Chelsea gives ‘red card to hate’ in new initiative with World Jewish Congress
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Chelsea gives ‘red card to hate’ in new initiative with World Jewish Congress

Roman Abramovich hoping project "will make a difference in combating anti-Semitism in the UK and elsewhere."

Chelsea FC owner Roman Abramovich, WJC President Ronald Lauder and WJC CEO Robert Singer. Picture: Shahar Azran
Chelsea FC owner Roman Abramovich, WJC President Ronald Lauder and WJC CEO Robert Singer. Picture: Shahar Azran

Chelsea Football Club and The World Jewish Congress have today launched a project to combat anti-Semitism in sport.

Under the banner of a “Red Card for Hate”, the joint-initiative was made possible following contributions from Chelsea owner Roman Abramovich and the World Jewish Congress.

Abramovich said: “Since we launched Chelsea’s anti-Semitism initiative, I have been very pleased with the positive response from our supporters and from the community as such. This partnership is the next step to increase our efforts and I am proud to be partnering with the World Jewish Congress, whose leadership and expertise in these issues are truly remarkable. I hope that our joint efforts will make a difference in combating anti-Semtism in the UK and elsewhere.”

WJC President Ronald S. Lauder said:The World Jewish Congress is proud to partner with Chelsea FC and its owner Roman Abramovich in this critical endeavor to pull a red card on the demonstrations of hatred, anti-Semitism, and threats of violence running rampant in sports stadiums across the world.”

Chelsea launched their campaign to tackle anti-Semitism ahead their match against Bournemouth in January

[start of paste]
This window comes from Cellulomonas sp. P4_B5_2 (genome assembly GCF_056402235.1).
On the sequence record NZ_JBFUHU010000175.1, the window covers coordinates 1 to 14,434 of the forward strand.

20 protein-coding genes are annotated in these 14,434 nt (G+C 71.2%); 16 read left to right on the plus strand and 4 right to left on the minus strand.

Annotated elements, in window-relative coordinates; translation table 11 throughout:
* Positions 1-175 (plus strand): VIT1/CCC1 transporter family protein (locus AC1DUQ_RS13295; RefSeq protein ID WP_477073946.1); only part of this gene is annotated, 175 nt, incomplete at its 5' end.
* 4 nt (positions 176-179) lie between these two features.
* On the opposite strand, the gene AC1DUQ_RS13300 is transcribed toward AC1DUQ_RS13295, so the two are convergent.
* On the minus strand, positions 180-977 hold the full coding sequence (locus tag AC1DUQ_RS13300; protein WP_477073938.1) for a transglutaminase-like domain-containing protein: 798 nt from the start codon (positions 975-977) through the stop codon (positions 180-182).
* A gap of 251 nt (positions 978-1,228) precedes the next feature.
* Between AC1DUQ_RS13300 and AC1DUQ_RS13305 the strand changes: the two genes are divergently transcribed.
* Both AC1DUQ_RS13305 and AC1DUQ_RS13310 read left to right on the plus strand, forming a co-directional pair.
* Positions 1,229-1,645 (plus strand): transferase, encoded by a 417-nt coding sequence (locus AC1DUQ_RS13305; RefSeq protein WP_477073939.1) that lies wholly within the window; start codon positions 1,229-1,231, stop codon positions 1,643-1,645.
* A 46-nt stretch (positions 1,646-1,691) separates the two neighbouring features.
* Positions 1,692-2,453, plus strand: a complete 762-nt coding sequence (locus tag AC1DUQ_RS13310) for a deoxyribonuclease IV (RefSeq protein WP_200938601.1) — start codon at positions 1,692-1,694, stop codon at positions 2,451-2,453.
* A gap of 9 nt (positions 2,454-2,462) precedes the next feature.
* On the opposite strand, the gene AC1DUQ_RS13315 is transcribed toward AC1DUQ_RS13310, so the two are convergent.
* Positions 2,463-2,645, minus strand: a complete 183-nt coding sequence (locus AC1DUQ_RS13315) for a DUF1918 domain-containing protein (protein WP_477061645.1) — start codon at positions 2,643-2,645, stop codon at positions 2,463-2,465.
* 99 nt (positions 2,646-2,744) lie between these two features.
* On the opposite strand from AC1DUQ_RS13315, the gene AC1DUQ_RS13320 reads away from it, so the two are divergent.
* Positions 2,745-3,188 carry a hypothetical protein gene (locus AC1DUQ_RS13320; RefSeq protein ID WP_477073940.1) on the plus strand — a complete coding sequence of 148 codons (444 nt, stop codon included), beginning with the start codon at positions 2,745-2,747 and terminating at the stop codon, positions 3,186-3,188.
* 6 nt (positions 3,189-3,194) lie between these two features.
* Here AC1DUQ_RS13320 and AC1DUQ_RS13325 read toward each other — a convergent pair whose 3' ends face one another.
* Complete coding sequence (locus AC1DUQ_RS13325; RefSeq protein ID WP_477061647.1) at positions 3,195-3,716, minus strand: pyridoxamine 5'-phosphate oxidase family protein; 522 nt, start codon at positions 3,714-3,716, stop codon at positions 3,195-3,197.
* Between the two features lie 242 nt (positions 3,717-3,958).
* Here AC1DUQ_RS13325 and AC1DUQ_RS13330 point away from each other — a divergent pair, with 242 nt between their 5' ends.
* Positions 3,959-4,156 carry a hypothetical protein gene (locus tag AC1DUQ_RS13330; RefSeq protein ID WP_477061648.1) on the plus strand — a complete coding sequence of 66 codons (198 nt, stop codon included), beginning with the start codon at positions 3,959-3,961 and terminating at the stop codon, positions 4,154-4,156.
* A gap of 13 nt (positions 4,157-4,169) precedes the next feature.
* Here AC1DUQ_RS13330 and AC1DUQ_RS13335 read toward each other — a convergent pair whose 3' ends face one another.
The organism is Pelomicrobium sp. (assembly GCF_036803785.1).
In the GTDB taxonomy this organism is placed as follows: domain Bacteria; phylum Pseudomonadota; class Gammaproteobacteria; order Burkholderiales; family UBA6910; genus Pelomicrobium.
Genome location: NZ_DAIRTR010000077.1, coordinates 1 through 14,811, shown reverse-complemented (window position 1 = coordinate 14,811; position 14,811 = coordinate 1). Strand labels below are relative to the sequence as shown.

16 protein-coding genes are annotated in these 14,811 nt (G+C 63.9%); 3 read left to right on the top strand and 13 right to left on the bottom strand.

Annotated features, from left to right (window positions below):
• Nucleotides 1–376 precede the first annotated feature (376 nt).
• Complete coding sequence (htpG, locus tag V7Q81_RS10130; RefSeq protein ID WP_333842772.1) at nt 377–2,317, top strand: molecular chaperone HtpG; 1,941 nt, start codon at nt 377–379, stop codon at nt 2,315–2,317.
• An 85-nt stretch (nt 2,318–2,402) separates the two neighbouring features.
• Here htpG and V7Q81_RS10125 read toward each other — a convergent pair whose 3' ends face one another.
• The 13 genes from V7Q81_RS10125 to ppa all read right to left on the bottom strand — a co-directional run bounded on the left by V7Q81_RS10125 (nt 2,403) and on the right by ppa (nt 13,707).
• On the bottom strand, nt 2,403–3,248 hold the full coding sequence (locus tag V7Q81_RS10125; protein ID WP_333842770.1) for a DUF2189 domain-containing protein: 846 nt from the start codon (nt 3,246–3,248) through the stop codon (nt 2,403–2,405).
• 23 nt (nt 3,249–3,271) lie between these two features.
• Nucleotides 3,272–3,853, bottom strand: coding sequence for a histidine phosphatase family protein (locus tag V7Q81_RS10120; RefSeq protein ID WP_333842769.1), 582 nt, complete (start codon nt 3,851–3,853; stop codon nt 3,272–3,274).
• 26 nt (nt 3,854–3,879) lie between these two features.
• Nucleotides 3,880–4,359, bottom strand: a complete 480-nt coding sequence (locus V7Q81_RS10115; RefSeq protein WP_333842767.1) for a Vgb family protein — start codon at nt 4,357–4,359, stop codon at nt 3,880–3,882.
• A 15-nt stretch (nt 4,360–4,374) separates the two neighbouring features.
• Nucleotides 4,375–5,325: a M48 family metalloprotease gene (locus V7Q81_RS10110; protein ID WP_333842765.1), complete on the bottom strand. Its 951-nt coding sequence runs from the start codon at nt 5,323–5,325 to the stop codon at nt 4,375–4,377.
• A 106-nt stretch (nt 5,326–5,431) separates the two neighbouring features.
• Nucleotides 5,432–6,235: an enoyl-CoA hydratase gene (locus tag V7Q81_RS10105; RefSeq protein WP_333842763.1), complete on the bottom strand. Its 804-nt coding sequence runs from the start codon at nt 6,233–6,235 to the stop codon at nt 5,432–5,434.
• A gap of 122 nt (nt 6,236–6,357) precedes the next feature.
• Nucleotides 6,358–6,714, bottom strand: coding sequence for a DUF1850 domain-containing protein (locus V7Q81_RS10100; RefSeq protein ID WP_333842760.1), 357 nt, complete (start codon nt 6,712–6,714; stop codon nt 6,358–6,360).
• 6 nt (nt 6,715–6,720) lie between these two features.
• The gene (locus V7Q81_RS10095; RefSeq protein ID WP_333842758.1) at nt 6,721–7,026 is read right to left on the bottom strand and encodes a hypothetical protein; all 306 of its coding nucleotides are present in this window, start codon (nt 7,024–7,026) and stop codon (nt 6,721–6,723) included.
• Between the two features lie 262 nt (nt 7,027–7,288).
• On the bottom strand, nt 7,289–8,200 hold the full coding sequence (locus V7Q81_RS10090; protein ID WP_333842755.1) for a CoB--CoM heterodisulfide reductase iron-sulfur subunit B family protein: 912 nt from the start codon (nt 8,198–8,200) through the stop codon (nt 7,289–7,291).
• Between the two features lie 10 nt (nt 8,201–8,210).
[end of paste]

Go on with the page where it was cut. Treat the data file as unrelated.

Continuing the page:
WJC CEO and Executive Vice President said Robert Singer added: “We applaud Chelsea for taking the courageous lead in addressing this epidemic, and urge other sports clubs, federations, and associations to follow its example by putting words into action to enforce a zero-tolerance approach to hate and educate others about its dangers. The road ahead won’t be easy, but I am confident that working together we will succeed in kicking anti-Semitism off the field once and for all.”

The project will incorporate a three-pronged approach. Starting at the end of the month, the Pitch for Hope Competition will invite students in the US, UK and Israel to submit their ideas for a project to harness the spirit of sport to combat anti-Semitism and build bridges between people of different religious, ethnic and national backgrounds. Finalists will then present their proposals at Stamford Bridge to a panel of judges representing WJC and Chelsea. The winners from each country will receive £7,100 from the two organisations to carry out their pilot project, with the competition set to be launched in France and Germany at the end of the year, with additional countries to follow.

The second component will see WJC and Chelsea produce a series of videos to raise awareness about the tangible effects of anti-Semitism and discrimination, to be rolled out over the course of the 2018-2019 football season, both at games and on social media platforms, while the final part will see both bodies host a special forum in mid-2019 to bring together national football associations, football clubs, players, government officials, and representatives of civil society to share best practices and create a fertile ground for discussion and collaboration, as well as create a network of dedicated people and organisations to enhance the fight against anti-Semitism in sports.

 

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